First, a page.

Blogging is difficult for me, especially when it comes to doing so on a regular basis. I’ve generally told myself that this is simply because I am a Busy Adult With Many Important Things To Do, and at least to some extent lately this is true enough: I’ve had a lot of huge things going on (all good, thankfully!) in pretty much every area of my life over the last year, and those have claimed a large degree of my time.
But these are special occurrences, and the truth of the matter is that my difficulty writing is anything but. Upon digging beneath the superficial excuses I make for myself, the reality, I find, is that my difficulty in writing largely stems from two perniciously interrelated factors: perfectionism on the one hand, and fear of vulnerability on the other.
I am an academic by training, and my first language when it comes to writing is that of the research paper. Blogging is a rather different type of writing, but every time I begin to type a post it seems to end up veering decidedly toward the tone and scope of writing that one would find in a journal. (My two-part exposition on the definition of magic, one of the few posts I’ve managed to complete for this particular blog thus far, is a prime example of the trend.) In part, this is because I want to explore topics in depth, and it’s difficult to do that in a shorter format such as a blog post. In part, it’s because many occult practitioners tend to embrace mythos so enthusiastically that they at times gleefully throw intellectual rigor out the window–and I have very strong feelings about not sacrificing historical or factual accuracy even as I plunge myself into the stream of myth and magic. In part, it’s simply a matter of habit: the research paper is what I’m used to, and that’s how my writing most naturally flows. However, there is another part that stems from fear. Fear of leaving something important out. Fear of not being perceived as credible. Fear of not having anything worthwhile to contribute. And, most especially, fear of writing from a place that is personal and confessional, that requires me to bare a part of myself.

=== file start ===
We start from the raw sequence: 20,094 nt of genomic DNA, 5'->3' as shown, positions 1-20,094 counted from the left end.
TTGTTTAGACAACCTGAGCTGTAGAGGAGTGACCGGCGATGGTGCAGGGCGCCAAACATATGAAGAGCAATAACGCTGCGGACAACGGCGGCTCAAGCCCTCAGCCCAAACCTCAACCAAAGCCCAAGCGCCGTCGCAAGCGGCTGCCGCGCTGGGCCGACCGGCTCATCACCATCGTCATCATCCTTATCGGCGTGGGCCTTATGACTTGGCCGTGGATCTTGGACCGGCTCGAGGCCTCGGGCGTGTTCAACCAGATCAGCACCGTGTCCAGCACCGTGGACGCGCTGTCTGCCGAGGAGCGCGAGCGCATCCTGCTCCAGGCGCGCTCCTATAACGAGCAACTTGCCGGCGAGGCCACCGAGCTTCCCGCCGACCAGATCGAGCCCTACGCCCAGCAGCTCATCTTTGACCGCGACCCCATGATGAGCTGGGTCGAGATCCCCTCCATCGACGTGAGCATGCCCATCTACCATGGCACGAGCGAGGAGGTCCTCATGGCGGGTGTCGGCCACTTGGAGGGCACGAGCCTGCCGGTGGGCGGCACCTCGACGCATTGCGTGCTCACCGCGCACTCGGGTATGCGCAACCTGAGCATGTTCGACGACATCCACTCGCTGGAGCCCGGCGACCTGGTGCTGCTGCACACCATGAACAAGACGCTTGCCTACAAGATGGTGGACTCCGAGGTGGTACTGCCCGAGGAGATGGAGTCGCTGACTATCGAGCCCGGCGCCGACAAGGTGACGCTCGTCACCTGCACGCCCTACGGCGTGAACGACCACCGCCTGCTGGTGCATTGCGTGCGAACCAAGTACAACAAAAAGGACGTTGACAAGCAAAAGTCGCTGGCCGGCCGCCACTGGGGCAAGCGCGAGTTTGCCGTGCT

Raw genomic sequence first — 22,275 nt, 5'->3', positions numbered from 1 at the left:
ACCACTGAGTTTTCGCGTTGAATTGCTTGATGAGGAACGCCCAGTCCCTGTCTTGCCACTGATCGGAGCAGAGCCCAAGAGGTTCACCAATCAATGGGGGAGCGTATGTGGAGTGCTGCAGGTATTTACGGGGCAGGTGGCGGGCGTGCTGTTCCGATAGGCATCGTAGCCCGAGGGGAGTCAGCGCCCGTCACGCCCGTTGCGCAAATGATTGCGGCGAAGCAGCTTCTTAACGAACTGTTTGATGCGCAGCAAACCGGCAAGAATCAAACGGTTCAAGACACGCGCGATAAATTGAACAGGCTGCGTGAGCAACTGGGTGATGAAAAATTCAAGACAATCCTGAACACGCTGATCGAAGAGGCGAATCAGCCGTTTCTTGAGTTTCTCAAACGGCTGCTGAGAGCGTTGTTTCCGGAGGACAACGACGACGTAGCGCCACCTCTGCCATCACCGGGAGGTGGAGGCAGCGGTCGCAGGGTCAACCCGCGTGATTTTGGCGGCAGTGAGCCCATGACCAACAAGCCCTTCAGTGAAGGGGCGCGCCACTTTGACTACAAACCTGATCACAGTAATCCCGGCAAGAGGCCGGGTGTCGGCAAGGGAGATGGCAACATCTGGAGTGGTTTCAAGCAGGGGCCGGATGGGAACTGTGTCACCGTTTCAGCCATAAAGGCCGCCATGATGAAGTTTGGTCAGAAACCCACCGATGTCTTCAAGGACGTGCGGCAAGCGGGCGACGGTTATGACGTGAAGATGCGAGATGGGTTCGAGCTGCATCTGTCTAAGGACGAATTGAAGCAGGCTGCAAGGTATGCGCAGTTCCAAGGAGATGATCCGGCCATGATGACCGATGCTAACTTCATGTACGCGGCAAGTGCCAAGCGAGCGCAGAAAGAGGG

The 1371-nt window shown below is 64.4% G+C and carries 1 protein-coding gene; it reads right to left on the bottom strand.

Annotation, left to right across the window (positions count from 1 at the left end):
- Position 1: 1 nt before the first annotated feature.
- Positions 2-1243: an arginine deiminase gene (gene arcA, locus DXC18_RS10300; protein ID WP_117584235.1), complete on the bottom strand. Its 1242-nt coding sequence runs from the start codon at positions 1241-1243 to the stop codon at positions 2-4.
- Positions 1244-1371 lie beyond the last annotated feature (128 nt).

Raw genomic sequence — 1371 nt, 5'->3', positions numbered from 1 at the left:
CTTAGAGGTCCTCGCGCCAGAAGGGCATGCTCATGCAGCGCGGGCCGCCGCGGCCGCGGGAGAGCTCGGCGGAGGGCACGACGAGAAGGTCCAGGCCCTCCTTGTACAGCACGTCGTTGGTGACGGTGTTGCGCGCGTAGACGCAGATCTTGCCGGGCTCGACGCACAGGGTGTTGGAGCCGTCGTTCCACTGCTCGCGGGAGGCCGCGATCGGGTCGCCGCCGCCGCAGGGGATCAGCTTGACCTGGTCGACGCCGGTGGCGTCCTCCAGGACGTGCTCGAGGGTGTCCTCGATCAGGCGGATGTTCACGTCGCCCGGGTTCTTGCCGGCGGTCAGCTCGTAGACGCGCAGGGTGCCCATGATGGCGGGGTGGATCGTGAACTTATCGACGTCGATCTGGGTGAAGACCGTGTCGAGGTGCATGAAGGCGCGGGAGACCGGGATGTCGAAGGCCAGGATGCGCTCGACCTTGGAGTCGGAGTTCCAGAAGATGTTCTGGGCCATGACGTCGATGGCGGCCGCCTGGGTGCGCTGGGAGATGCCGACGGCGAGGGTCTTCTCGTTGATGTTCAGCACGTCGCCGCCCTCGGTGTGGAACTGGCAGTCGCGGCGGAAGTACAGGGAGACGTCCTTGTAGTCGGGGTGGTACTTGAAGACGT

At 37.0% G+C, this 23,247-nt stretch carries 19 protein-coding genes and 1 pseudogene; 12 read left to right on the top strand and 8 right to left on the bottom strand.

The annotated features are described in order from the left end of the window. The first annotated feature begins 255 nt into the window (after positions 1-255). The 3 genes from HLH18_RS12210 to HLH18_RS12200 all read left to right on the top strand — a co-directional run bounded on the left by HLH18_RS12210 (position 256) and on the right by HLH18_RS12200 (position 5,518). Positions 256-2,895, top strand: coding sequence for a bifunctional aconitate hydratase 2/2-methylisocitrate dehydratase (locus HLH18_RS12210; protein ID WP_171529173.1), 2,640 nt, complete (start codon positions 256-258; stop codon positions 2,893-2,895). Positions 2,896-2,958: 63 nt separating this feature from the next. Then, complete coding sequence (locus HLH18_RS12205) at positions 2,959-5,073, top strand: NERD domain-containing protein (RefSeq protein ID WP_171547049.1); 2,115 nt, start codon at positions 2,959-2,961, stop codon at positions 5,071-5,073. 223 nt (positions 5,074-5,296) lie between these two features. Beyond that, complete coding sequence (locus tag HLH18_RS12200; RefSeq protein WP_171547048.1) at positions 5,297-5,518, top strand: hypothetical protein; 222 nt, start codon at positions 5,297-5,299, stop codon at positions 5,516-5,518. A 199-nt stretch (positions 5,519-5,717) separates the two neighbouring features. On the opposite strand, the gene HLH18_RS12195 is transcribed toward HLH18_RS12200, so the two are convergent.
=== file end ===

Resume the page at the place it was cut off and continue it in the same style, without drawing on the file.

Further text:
Again, I’m an academic when it comes to my approach to writing. While discussion of theory, of symbolism, of ritual–of all the intellectual, social, psychological, and historical dimensions of spirituality–comes naturally to me, I am unaccustomed to writing from a personal, confessional standpoint. I do not, generally speaking, write about my own experiences with spirituality, with its meaning in my life. And yet it is these experiences that first kindled both my personal and my academic interests in religion. Growing up in social surroundings that were largely unfriendly toward any mode of religion that departed from conservative Christianity, I found myself unpopular among my peers in my early teens even for espousing the liberal Christian views that I held at the time. I learned from these experiences that it was not safe to share my personal spiritual views with others, that doing so would be met with censure and scorn. And yet this spiritual drive was a huge part of my life, something that demanded engagement and expression. Given that I engage with ideas and emotions most easily by talking about them with others, remaining entirely silent was an unpalatable option at best.
And so from that point forward, I did not make myself vulnerable by discussing my own spirituality. Instead I danced about it. I studied the subjects that are most meaningful to me, but I rendered them safe to discuss by talking about them in the abstract, in the impersonal sense. In reality, they are anything but abstract or impersonal for me. They are, as Paul Tillich would say, matters of ultimate concern in my life. And as long as I continue to sterilize my writing in this way, to remove any trace of myself as a participant–as one who walks in the myth, who encounters the sacred, who prays and worships and weaves magic–then I will never write anything other than research papers. I will continue to sacrifice the voice of the poet for that of the literary critic. While both voices are significant in different ways, the literary critic is in the end rarely engaging on any widespread level. Critique is important, but in the end it must have something of substance upon which to reflect. My challenge lies in getting past the critique to the substance.
So there you have it. With this post, I’m issuing myself a challenge to stretch beyond the bounds of my comfort, to relinquish the safety of the impersonal and make myself vulnerable in order to share myself more fully with those around me. And hopefully, in the process, to make my writing more frequent, more digestible, and more engaging. Hold on, folks: this just got personal.
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